tv Key Capitol Hill Hearings CSPAN May 14, 2016 2:00am-4:01am EDT
issued today is specific, tangible, real-world advice and suggestions to school administrators across the country about how exactly they can do that. >> it seems as though the administration is trying to paint this as a major civil rights issue. it is not just pragmatic everyday guidance. the attorney general compared it to racial segregation. the attorney general to aalking about regard specific law passed by the state of california. this does not add any additional requirements to any school district or state under the applicable law. this is in response to extensive requests for guidance and for information and advice that have
been put forward by school administrators and teachers and in some cases, even parents who are seeking practical solutions to this challenge. the challenge here is not to isolate anybody, it is not to disseminate against anybody, it is not to make anybody unsafe, it is to ensure that our schools are as inclusive and respectful and safe as they can possibly be. that is why the guidance we put forward includes tangible, specific suggestions for how that can be achieved. let me give you one example. there are some school district across the country that have sought to enhance the privacy of their students by making relatively minor changes to shared use facilities. in some cases that means just putting up curtains so people have more privacy when they are changing their clothes or taking showers in what had been shared use facilities. that is something that benefits all students and that is what we
are looking for, solutions that protect the safety and dignity of every single student in the school. >> schools decide to not follow this, there is a threat that they could lose funding. mr. ernest: it is my strongly held belief and i am pretty sure i'm going to be right that the vast majority of schools and school district administrators across the country will welcome this guidance and will implement it. for those who do not, there is a process for raising concerns they may have and there is an established process for that and we will go through it. but the vast majority of schools and school administrators will theyporate this advice as confront the challenge of ensuring that they are promoting the kind of respectful, safe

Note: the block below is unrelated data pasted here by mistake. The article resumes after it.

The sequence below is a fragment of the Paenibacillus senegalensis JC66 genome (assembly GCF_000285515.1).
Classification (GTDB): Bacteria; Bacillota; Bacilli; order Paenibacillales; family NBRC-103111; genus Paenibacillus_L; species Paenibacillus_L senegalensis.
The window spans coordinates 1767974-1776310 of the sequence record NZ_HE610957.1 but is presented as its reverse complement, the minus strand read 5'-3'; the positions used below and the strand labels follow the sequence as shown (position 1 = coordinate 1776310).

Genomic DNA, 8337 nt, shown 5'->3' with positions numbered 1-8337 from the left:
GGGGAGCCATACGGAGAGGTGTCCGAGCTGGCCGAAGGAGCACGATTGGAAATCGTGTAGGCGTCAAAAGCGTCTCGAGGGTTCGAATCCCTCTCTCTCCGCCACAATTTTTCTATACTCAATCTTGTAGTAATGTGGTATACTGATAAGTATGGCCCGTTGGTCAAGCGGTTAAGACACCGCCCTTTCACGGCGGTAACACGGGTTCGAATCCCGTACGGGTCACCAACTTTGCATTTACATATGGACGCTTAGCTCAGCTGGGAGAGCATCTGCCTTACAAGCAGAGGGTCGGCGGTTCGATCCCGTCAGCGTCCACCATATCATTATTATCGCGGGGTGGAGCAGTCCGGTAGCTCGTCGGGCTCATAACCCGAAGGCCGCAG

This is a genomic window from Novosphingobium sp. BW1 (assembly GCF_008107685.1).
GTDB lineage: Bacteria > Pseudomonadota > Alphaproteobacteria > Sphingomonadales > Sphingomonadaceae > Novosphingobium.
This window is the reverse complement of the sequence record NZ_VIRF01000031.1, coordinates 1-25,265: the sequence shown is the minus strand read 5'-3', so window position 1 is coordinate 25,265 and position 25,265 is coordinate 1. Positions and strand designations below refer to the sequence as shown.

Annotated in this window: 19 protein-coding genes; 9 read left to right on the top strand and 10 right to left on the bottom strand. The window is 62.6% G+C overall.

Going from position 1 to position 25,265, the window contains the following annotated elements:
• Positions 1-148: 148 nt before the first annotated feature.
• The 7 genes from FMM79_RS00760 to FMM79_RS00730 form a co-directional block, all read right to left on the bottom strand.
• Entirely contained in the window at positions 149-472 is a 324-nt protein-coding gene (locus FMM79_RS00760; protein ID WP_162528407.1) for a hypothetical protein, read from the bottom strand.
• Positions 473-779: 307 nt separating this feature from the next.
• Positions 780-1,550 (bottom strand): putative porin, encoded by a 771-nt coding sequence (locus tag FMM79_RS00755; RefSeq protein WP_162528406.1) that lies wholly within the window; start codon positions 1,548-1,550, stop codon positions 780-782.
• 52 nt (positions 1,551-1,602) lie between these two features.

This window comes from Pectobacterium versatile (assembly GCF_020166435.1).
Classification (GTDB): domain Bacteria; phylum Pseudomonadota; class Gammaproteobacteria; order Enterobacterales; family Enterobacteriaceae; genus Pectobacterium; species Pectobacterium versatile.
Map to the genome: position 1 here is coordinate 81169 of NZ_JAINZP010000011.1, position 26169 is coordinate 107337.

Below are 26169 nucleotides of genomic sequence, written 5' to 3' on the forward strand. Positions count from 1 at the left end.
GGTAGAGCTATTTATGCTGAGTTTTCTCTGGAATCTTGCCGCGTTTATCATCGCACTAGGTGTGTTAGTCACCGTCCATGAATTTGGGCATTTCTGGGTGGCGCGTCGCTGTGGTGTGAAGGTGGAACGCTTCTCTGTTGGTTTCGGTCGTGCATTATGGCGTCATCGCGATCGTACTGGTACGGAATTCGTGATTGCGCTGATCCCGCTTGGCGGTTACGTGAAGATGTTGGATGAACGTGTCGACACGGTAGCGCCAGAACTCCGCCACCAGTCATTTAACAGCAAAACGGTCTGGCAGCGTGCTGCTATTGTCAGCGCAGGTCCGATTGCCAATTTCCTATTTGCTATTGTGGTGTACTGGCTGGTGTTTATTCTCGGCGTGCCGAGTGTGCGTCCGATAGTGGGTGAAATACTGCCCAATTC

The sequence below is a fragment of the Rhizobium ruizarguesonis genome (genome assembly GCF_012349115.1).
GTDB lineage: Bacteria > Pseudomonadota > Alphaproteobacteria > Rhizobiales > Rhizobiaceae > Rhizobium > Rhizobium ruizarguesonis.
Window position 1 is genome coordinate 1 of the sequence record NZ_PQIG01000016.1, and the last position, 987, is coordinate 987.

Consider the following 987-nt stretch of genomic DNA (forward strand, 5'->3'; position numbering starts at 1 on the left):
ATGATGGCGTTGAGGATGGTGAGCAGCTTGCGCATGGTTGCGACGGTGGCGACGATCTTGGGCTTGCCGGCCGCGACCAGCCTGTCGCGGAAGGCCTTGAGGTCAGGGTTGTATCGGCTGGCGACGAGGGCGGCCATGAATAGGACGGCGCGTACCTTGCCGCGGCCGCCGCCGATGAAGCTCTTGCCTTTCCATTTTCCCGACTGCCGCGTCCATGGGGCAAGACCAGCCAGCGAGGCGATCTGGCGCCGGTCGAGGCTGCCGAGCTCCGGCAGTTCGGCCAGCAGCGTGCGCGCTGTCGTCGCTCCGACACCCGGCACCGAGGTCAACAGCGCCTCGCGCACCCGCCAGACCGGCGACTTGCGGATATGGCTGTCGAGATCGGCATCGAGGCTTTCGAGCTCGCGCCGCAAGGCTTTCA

learning environment that can ensure the success of all of their students. rogers talked about a measure, at one point he mentioned, $1.1 trillion. are you prepared to talk about whether $1.1 trillion is enough to fight zika? mr. earnest: i don't want to speak on chairman rogers' proposal, but we should put forward our funding request for what is necessary to do everything possible to protect the american people from the zika virus. time is wasting. you saw that from the graphic we
earlier presented this week. as the weather warms up, as the mosquito population grows, the risk to pregnant women and their babies all across the country grows. so it is long past time for people like chairman rogers. he is the chairman of the appropriations committee. when our health professionals say they need resources to help the american people, they're looking to chairman rogers to see what he is doing. here we are three months after our proposal that he comes forward with a much smaller one, that is inconsistent with recommendations of our public health officials. it is also inconsistent from input from republican and democratic governors across the country who said they need urgent congressional action to provide forces to keep americans safe. before that proposal is put forward, i would encourage the chairman to consult with governors who are responsible